The Last Post Ceremony commemorating the service of (2585) Corporal Ernest Lionel Bailey, Australian Salvage Corps, AIF, First World War.

Accession Number AWM2017.1.136
Collection type Film
Object type Last Post film
Physical description 16:9
Maker Australian War Memorial
Place made Australia: Australian Capital Territory, Canberra, Campbell
Date made 16 May 2017
Access Open
Conflict First World War, 1914-1918
Copyright Item copyright: © Australian War Memorial
Creative Commons License This item is licensed under CC BY-NC
Copying Provisions Copy provided for personal non-commercial use

The Last Post Ceremony is presented in the Commemorative area of the Australian War Memorial each day. The ceremony commemorates more than 102,000 Australians who have given their lives in war and other operations and whose names are recorded on the Roll of Honour. At each ceremony the story behind one of the names on the Roll of Honour is told. Hosted by Craig Berelle, the story for this day was on (2585) Corporal Ernest Lionel Bailey, Australian Salvage Corps, AIF, First World War.

Speech transcript

2585 Corporal Ernest Lionel Bailey, Australian Salvage Corps, AIF
Accidentally killed 17 May 1918
Photograph: E01085

Today we remember and pay tribute to Corporal Ernest Lionel Bailey.

Ernest Bailey was born in Sydenham, London, around 1886. He attended St Michael’s School in Sydenham, and at the age of 23 emigrated to Australia, eventually making his way to the goldfields of Western Australia, where he worked as a gold assayer. He lived for some time in Meekatharra, where he became popular. Locals later remembered him as “an Australian by adoption … a prince of good fellows, and his fine qualities made a deep impression upon those associated with him”.

Bailey enlisted in the Australian Imperial Force in August 1915 and underwent a period of training before leaving Australia with reinforcements to the 28th Battalion in November. He was first sent to Egypt, arriving with a bad case of influenza and going straight to hospital. At this time the Australian units, recently evacuated from Gallipoli, were undergoing a period of training and expansion. As part of this process, Bailey was transferred through several battalions, eventually being sent to England with the 13th Training Battalion in June 1916.

After three months in England, Bailey was posted to the 51st Battalion and sent to France. He spent the bitterly cold winter of 1916 and 1917 rotating in and out of the front line. In January 1917 he was transferred to the 1st Anzac Corps Salvage Section, and shortly afterwards took a short period of leave to England. Bailey continued with the Salvage Section, and returned to England in August 1917 to marry Emily Klein in a civil ceremony on 28 August 1917.

In September Bailey was promoted to lance corporal and detached for duty to the Australian War Records Section. The War Records Section had been created in May 1917 for the purpose of acquiring objects and war relics, paper records, photographs, film, and art in order to preserve a record of Australian experiences in the war. The resulting collection laid the foundation for the Australian War Memorial’s massive collection today.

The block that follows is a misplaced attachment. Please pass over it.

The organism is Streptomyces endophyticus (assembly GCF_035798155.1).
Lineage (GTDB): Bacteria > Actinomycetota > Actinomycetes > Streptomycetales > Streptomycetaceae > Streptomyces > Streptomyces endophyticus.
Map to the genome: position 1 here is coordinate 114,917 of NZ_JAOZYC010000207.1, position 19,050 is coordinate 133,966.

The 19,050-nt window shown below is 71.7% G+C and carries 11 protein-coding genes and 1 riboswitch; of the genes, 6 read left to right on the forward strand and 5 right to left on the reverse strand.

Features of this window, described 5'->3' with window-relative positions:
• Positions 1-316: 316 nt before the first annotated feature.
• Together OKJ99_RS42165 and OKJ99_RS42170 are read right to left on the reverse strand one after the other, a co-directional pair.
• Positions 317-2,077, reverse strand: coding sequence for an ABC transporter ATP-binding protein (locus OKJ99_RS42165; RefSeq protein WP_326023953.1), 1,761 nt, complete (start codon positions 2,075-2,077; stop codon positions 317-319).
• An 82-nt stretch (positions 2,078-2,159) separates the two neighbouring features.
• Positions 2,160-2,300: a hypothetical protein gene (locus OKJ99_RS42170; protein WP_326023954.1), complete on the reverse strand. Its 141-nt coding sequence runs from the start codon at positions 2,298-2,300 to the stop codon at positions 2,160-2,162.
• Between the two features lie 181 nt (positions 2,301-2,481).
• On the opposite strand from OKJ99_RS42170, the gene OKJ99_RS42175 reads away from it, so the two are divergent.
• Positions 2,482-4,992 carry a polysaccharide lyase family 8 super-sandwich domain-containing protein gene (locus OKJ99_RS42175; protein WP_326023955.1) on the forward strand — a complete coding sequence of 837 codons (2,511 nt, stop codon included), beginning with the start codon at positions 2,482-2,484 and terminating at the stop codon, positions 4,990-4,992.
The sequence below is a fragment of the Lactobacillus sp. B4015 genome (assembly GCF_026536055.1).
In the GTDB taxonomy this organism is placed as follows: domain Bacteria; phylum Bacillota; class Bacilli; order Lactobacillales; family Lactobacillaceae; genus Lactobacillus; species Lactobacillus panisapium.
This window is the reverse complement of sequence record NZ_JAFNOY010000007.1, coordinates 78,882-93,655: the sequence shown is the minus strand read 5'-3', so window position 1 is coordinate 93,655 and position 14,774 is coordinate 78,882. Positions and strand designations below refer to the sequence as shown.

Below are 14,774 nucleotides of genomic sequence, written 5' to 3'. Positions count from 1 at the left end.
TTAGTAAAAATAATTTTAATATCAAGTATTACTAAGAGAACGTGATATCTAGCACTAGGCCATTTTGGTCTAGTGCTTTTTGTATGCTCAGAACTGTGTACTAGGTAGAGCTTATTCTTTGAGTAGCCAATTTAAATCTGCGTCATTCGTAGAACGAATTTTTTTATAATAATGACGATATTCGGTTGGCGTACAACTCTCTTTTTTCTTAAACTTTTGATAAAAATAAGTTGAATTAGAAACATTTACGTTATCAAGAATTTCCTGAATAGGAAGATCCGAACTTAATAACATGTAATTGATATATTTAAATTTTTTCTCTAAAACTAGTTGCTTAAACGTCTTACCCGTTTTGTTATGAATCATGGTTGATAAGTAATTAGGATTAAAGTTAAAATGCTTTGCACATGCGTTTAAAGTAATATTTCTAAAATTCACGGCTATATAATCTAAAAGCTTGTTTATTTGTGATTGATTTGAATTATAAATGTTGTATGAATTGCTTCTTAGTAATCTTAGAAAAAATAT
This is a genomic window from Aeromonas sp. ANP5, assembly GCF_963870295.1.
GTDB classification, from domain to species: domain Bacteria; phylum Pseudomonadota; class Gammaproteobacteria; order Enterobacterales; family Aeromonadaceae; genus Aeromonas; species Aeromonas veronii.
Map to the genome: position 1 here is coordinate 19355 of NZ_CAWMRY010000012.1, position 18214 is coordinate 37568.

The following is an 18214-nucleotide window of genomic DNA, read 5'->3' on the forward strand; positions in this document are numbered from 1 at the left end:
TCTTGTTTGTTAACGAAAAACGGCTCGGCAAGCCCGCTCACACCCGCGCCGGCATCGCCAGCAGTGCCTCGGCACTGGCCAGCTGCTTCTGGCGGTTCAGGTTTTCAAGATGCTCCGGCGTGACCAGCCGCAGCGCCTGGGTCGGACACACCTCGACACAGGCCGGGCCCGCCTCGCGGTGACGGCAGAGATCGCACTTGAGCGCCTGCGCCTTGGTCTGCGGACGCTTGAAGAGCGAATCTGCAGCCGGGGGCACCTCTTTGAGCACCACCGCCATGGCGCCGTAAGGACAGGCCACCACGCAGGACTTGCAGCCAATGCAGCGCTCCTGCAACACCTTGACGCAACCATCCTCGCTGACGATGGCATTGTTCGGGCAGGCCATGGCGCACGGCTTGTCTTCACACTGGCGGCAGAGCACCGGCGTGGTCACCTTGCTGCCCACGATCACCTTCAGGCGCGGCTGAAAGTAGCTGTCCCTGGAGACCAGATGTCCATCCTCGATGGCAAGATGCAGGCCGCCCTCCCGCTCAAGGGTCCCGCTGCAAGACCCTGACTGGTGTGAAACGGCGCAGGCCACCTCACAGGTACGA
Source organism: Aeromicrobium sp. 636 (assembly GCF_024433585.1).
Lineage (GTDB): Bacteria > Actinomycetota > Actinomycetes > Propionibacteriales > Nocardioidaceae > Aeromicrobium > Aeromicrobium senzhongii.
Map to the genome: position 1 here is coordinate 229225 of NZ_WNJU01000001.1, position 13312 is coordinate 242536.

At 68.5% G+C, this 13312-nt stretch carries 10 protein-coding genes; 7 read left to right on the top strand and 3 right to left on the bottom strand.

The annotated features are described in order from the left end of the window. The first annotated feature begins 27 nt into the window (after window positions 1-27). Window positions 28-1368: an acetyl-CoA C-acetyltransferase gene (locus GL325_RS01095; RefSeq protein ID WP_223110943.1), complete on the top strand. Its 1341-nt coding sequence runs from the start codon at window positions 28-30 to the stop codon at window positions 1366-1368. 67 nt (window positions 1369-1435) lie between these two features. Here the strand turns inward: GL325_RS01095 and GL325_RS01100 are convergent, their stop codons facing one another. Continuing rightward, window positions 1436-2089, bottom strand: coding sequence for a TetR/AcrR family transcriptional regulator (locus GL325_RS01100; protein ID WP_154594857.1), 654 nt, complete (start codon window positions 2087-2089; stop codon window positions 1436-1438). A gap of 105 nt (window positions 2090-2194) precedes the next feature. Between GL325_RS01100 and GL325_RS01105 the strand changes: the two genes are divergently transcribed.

Bailey lived at the Museum Depot at Vignacourt and was an enthusiastic member of the small team, going out among units to collect items and prepare them for storage. He earned another promotion, this time to corporal, in the following year.

On 17 May 1918 Bailey was working on some German trench mortar bombs, removing some traces of high explosive with a chisel, as was common practice. At about 2.30 in the afternoon there was an explosion. When others from the depot rushed over, they found one of the German bombs had detonated and killed Bailey instantly. The Australian Official Historian, Charles Bean, arrived on the scene soon afterwards. He wrote that Bailey

was a splendid man, keen and intensely trustworthy. More than any man I know he was responsible for the founding of this Australian War Museum with such a splendid series of exhibits … He will not be replaced – they will not get another man like him. The thought of his cheery smile as he came on the coldest days of the winter … makes one sick at heart for the loss of him.

Bean paid Ernest Bailey a magnificent tribute, writing that

the great Australian War Museum, when it finally stands in the Australian capital, will be a monument to him; for it is his work that thousands upon thousands of Australians will see as they walk down those galleries.

Corporal Ernest Lionel Bailey was buried in the nearby Vignacourt British Cemetery, where he lies under the epitaph chosen by his wife, “to live in hearts we leave behind is not to die”. He was 32 years old.

His name is listed on the Roll of Honour on my right, among more than 60,000 Australians who died while serving in the First World War.

This is but one of the many stories of service and sacrifice told here at the Australian War Memorial. We now remember Corporal Ernest Lionel Bailey, who gave his life for us, for our freedoms, and in the hope of a better world.

Meleah Hampton
Historian, Military History Section

  • Video of The Last Post Ceremony commemorating the service of (2585) Corporal Ernest Lionel Bailey, Australian Salvage Corps, AIF, First World War. (video)